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LAMAVE’s whale shark research and conservation projects will allow volunteers to study whale sharks in the water through photo identification and other research work.
About the NGO:
Large Marine Vertebrates Research Institute Philippines (“LAMAVE Research Institute”) is a non-profit organisation dedicated to the research and conservation of marine megafauna and the marine environment in the Philippines. LAMAVE focuses its efforts on charismatic marine megafauna, using it as an umbrella species to protect the wider marine environment. We identify hotspots and quantify populations of species including whale sharks, turtles and other animals. We use technology, such as satellite and acoustic tags to help determine key habitat sites, home ranges and migratory corridors of marine species. The results are shared with governments and stakeholders, to work together to minimise impacts and develop tools for conservation management such as creating or zoning marine protected areas or advising policy.
Whale shark projects:
LAMAVE has been studying whale sharks in the Philippines since 2012. We started working with this species to understand the human-shark interactions, and how these can be beneficial to local communities as well as for the species. However, human-shark interactions can have ecosystem-level implications which need addressing in order to ensure their long-term sustainability. We are now working across the different tourism sites in the country, namely Donsol, Oslob, Southern Leyte and Palawan.
As part of our ecological understanding of the species, we also study their movement patterns and distribution, and how these sites link up between them.
What volunteers will do:
Volunteers will help in gathering data on whale sharks in the water. LAMAVE’s main research technique to understand their ecology is photographic identification (photo-ID). This techniques harnesses the uniqueness of the whale shark’s spot pattern and through the aid of star-mapping software, we can ‘match’ whale sharks between areas. Volunteers will get a chance to swim in the water with these animals and observe them. Other methodologies are also used by the organization’s researchers, depending on the site.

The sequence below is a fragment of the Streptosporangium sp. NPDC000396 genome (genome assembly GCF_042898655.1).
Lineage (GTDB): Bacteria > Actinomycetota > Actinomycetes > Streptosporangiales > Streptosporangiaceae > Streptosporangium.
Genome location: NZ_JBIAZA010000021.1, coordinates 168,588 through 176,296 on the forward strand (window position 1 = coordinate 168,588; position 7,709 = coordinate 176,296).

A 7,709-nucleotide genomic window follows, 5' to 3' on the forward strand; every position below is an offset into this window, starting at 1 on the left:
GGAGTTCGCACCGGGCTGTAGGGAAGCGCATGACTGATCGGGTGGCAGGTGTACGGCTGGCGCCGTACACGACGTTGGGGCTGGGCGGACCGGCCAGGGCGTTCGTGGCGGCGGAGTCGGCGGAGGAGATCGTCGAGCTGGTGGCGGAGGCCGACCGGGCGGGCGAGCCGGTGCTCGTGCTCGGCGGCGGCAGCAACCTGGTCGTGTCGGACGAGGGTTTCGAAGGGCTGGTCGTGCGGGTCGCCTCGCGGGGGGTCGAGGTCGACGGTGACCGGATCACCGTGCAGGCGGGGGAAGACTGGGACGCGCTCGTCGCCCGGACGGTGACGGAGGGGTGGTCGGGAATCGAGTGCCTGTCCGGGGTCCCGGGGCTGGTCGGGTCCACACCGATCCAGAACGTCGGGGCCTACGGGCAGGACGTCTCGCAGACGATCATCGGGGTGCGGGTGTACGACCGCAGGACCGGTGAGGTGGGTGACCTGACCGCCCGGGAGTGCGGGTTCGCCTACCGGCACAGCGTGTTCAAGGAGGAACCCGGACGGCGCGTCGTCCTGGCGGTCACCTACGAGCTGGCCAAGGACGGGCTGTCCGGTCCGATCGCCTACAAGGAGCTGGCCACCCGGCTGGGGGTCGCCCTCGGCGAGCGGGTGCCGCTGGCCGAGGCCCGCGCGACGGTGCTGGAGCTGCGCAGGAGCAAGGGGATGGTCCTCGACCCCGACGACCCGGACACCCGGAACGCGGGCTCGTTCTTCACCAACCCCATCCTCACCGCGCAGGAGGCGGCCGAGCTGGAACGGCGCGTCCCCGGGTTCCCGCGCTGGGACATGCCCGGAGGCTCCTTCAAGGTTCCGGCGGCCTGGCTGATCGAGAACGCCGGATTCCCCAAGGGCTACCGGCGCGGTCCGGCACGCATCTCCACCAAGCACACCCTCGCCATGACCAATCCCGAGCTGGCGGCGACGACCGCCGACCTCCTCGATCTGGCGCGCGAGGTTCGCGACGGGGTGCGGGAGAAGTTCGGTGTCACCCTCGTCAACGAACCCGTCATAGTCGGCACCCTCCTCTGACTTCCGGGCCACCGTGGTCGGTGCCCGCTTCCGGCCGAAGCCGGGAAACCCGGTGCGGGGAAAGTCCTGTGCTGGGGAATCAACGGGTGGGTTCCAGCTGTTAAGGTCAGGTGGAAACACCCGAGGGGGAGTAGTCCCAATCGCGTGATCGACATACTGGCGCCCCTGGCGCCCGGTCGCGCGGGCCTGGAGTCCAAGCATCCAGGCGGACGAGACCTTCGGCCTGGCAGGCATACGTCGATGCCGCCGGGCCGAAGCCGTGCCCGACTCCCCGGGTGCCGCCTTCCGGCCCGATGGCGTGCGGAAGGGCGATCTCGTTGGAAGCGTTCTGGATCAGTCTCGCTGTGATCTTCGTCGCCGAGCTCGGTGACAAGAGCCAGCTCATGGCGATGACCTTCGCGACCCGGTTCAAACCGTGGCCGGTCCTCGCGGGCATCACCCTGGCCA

Volunteers collect data that contributes to LAMAVE’s research outputs, including scientific publications, policy and education. Volunteers help not only in gathering data, but also in collating and evaluating some of the information collected. Volunteers are also involved in community engagement work that is geared towards imparting conservation knowledge and inspiring conservationist attitudes and behaviors in the local community.
What volunteers learn:
By the end of your time here, you will be very knowledgeable in photo-identifying different individuals of whale sharks. You will be immersed into a local community and will be living with a group of people from different backgrounds. You will gain social skills through public speaking, community relations and group dynamics. In three months, you will gain new insights on the conservation of whale sharks and more information on their biology and their ecological functions.
Volunteers will have in-water days and on-land days. For days in water, they will conduct in-water surveys, swim and study whale sharks. This will happen in shifts and will take a few hours.
For days on land, volunteers will process all the data collected and do all other administrative and daily (cleaning, cooking, etc.) work required for life with the project. There are also learning activities scheduled and conducted by project leaders, such as Journal Club, Cultural Nights, etc.
General requirements: At least 21 years old; strong swimmer, can freedive up to 7m; positive attitude; attention to detail; contributive member of a small team; marine/biology background preferred
Minimum stay: 3 months
Placement Contributions: USD 1,350 (USD 450 per month)
The placement contributions cover the project’s costs while the volunteer is on the project: accommodation and utilities, three meals a day, on-project transport to and from survey sites, and a LAMAVE uniform.